Within the Hemiptera, the Sternorrhyncha form the largest and most complex group. Within the Sternorrhyncha, the same applies for the Aphidomorpha, the aphids and relatives. Aphidomorpha have an exceedingly long proboscis (that may be retracted within the when not in use).
Many Aphidomorpha species demonstrate hostplant alternation. A fertilised female then deposits her eggs on plant species A; the progeny develops there but, once full grown migrates to plant species B, where a number of parthenogenetic generations follow. Against the end of the season along with females also males are formed, and the cycle restarts. Plant species A, the primary hostplant, generally is a tree or shrub, B, the secondary one, a herb.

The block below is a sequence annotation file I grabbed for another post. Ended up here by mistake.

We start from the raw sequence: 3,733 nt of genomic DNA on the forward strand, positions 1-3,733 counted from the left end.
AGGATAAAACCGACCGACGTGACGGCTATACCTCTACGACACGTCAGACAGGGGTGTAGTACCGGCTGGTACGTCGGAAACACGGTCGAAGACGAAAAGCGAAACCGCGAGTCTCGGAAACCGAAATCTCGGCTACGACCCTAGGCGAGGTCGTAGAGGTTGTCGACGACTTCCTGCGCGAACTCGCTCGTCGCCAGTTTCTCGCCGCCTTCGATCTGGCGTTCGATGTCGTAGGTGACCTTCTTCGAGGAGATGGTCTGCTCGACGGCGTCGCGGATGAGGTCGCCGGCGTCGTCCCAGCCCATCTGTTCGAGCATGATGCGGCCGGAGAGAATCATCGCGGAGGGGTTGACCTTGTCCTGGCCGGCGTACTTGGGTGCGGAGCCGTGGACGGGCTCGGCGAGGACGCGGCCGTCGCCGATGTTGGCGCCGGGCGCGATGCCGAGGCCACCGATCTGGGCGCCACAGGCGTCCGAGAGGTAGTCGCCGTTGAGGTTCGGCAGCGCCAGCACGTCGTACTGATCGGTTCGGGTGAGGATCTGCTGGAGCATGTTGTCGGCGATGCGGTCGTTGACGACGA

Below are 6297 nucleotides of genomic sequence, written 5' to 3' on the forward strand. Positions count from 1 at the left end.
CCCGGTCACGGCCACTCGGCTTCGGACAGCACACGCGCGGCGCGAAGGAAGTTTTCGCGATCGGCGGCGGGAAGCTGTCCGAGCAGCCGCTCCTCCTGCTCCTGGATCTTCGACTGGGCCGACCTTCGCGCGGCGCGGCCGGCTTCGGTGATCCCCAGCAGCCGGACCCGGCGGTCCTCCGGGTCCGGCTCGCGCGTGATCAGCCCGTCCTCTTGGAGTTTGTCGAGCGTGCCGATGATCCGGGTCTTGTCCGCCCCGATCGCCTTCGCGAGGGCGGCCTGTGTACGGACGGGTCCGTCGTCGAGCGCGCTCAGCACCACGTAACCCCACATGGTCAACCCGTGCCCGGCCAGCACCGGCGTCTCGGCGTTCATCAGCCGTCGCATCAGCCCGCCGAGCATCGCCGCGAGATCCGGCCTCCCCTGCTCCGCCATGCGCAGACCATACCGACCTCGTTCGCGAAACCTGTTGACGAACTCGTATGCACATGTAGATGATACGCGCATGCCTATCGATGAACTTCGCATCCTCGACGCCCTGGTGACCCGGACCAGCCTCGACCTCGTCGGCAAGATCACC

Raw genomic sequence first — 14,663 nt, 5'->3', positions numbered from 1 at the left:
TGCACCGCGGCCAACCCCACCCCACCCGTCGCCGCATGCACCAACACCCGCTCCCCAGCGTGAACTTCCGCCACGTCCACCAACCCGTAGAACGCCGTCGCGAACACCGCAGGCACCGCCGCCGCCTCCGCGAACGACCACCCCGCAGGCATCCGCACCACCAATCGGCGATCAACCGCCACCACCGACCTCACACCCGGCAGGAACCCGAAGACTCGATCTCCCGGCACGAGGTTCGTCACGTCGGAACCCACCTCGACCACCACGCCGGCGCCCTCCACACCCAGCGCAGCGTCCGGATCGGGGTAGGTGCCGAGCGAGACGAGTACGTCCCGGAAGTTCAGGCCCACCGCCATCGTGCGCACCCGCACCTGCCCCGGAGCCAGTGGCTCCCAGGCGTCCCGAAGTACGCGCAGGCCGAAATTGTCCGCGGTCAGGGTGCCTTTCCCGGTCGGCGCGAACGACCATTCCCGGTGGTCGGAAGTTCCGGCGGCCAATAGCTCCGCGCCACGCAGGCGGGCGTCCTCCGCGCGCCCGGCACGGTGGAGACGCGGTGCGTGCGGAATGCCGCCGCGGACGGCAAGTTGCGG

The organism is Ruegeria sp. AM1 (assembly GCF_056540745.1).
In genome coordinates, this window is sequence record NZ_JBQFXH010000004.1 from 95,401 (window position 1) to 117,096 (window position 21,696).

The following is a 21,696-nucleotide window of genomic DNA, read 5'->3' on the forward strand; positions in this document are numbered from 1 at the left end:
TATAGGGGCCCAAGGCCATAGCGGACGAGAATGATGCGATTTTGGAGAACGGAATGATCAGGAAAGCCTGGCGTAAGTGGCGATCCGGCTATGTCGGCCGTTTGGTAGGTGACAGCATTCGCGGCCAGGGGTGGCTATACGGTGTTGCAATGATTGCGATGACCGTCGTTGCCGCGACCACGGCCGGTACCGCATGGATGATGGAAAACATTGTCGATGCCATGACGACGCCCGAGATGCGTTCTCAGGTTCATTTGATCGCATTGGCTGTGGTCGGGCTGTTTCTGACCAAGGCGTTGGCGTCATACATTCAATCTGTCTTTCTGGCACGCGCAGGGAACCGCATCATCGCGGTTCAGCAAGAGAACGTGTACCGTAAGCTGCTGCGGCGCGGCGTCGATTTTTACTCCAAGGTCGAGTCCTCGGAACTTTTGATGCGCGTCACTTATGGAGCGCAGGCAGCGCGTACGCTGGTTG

Also in the Adelgidae, a small aphid family, host alternation takes place, but both primary and secondary host plant are conifers (Pinaceae). In the parthenogenetic phase no living young are born, like in the true aphids, but unfertilised eggs. Galls are produced on the primary host plant, which invariably is a Picea species. Contrary to true aphids, Aphididae, Adelgidae do not possess siphunculi. but they do have an ovipositor.
Blackman & Eastop (2014), Börner & Heinze (1957a), Carter (1971a), Havill & Foottit (2007a), Richards & Davies (1977a).